Militants with black masks stand by as 15-year-old Mohammed watches a video of fighters cutting off a man's head.
"This is jihad for the sake of God," the men with Kalashnikov rifles say.
Mohammed begins to feel lost, confused. "Does God want me to do jihad?" he wonders.
This is Mohammed's eyewitness account, told to CNN on Wednesday in a telephone interview.
He was one of the more than 140 Kurdish schoolboys kidnapped in Syria last month by the Islamic State in Iraq and Syria (ISIS) and forced to take daily lessons in radical Islamic theology, the Syrian Observatory for Human Rights, a London-based monitoring group, and local activists say.
Mohammed's account provides insight into the workings of an organization that has the stated goal of creating a single caliphate across Syria and neighboring Iraq.
Armed fighters in pickup trucks on May 29 stopped buses driving children back to their hometown of Ayn al-Arab from their junior high final exams in Aleppo.
"How can you sit with the girls? It is forbidden!" the men, many with foreign accents, yelled as they separated the female students and took only the boys.
The convoy of fighters then forcibly escorted the all-male group to the ISIS-controlled city of Manbij in northern Syria, Mohammed told CNN.
Nearly a month later, all the boys, ranging in age from 14 to 16, remain hostages, except for Mohammed and three others who made a harrowing escape.
"We were all so scared. On the way back, we were celebrating that we had finished our tests. We were excited to go home and see our families. We didn't know why they took us," says Mohammed, who asked his full name not be used for fear of his safety.
After five days in captivity, Mohammed and a friend asked their classmates to create a diversion. The boys slipped out a back door, climbed a fence and started running to safety.
The pair went from shop to shop, asking for help, but several locals, frightened by possible retaliation, turned the teenagers away. One resident gave the boys money to take public transportation to the border town of Jarablus, where they contacted their families from an Internet cafe.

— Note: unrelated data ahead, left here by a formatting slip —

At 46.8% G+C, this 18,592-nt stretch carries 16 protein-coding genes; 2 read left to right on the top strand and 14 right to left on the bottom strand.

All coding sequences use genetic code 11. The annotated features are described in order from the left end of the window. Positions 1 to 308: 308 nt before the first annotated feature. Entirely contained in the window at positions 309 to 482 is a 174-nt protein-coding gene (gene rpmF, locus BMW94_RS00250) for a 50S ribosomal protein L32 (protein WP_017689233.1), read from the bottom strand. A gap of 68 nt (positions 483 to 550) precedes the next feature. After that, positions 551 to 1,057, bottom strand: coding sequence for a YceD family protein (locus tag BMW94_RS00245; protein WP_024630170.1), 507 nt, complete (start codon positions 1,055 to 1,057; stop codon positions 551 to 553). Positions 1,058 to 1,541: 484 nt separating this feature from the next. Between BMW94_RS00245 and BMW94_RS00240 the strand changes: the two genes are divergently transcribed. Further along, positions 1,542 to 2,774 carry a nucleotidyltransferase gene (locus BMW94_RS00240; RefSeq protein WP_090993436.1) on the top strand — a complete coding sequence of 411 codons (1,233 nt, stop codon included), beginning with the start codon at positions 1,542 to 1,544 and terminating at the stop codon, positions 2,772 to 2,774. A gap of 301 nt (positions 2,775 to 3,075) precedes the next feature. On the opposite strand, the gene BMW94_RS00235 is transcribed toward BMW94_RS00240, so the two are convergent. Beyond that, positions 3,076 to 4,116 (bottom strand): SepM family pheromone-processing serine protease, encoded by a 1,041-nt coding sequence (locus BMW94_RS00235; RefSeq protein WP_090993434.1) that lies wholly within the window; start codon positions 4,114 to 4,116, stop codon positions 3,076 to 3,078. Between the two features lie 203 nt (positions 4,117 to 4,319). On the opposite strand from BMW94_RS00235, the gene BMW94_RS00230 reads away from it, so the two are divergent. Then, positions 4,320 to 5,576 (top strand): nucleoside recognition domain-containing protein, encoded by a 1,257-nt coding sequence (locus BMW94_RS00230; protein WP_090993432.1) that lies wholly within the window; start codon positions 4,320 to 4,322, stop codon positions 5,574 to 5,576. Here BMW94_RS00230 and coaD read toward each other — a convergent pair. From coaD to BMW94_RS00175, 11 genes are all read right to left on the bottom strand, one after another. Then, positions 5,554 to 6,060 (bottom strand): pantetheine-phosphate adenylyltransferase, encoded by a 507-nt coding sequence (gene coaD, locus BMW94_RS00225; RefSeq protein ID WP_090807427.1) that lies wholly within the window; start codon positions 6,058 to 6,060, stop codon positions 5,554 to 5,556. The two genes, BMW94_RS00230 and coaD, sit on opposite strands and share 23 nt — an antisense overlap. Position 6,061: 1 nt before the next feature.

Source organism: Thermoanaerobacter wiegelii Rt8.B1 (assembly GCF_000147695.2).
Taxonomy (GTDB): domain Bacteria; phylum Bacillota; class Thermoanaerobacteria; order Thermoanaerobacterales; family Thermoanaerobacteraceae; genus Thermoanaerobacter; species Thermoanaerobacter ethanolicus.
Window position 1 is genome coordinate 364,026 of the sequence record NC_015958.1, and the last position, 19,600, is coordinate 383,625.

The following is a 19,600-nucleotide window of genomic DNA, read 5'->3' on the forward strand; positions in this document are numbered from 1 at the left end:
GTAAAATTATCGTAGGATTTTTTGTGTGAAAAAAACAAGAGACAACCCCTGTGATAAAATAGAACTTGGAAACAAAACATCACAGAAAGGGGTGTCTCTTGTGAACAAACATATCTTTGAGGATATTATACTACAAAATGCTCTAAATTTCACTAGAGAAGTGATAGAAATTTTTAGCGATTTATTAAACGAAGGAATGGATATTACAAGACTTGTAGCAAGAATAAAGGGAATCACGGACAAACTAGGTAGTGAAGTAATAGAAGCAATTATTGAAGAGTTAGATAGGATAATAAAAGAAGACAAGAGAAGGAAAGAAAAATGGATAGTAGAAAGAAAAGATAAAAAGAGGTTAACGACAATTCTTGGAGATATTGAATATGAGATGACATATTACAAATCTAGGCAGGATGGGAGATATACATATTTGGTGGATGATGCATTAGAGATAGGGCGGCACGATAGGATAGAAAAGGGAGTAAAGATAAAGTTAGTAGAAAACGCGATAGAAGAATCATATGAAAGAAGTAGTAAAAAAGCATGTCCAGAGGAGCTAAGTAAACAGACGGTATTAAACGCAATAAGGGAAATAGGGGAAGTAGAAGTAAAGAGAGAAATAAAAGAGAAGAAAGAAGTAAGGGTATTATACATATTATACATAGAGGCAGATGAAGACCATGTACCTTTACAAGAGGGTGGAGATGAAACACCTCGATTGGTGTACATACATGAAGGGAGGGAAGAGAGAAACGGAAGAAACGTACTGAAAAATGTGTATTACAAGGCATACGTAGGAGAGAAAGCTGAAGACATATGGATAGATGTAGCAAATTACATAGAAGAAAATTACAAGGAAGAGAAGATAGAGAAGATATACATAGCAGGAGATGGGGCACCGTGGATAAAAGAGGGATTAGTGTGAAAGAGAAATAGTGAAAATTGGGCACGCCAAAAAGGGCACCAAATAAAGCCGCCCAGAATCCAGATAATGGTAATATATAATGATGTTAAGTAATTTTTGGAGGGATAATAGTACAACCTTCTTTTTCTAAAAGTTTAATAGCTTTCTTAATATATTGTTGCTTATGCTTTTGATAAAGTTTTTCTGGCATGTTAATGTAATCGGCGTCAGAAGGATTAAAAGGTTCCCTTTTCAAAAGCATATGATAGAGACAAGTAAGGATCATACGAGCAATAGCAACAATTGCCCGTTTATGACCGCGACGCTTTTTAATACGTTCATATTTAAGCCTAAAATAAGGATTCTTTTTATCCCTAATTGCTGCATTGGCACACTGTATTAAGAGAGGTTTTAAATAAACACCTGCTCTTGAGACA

"I was so happy when I got home. My mother had no idea that I had escaped. I was so excited to see her," says Mohammed. He says he is now wanted for fleeing and fears he will be executed if ISIS captures him.
Life under ISIS' iron thumb
The boy recalled their first morning in captivity, which began at a mosque in Manbij. "If you try to leave," the militants said, according to Mohammed, "we will cut your heads off."
ISIS issued blankets and assigned a single room for every 17 boys to share. Almost immediately the radical schooling began, Mohammed says.
Every day, local sheiks woke the boys up at dawn for prayer then held the students for several hours of Sharia lessons, said Mohammed. At night, ISIS fighters spent about five hours preaching jihad and showing graphic videos of executions and suicide operations.
"ISIS and Jabhat al-Nusra have targeted children for recruitment by providing military training in school settings or as part of broader education programs run by the groups," said a report this week from Human Rights Watch. "Former recruits described how leaders gave children particularly difficult or dangerous tasks and encouraged them to volunteer for suicide attacks."
While ISIS has not commented publicly about the mass abduction, it and other armed militia groups often recruit children for combat and battlefield support. A Syrian doctor told Human Rights Watch he treated a boy no older than 12 whose job was to whip prisoners in ISIS detention centers.
"They are trying to brainwash them," a man identified as the father of one of the Kurdish boys told CNN in a telephone interview.
"We have raised our children well, but we are worried how this will affect them psychologically." the man said on condition of anonymity.
The father, a well-known Kurdish leader living outside Syria, asked his identity be kept secret for fear ISIS may punish his 14-year-old son, who is still being held in Manbij. ISIS totally isolates the children, even threatening local residents for peering at the boys from their balconies, he says.
"My friends would cry quietly at night," Mohammed says, "Now I try to comfort their parents and tell them, 'No they were happy and playing,' but all of us were depressed."
The Syrian government refused to set up testing centers in the Kurdish-controlled city of Ayn al-Arab, forcing nearly 1,500 students to travel through treacherous territory to the government-controlled suburbs of Aleppo for yearend exams, the opposition Syrian Observatory for Human Rights said.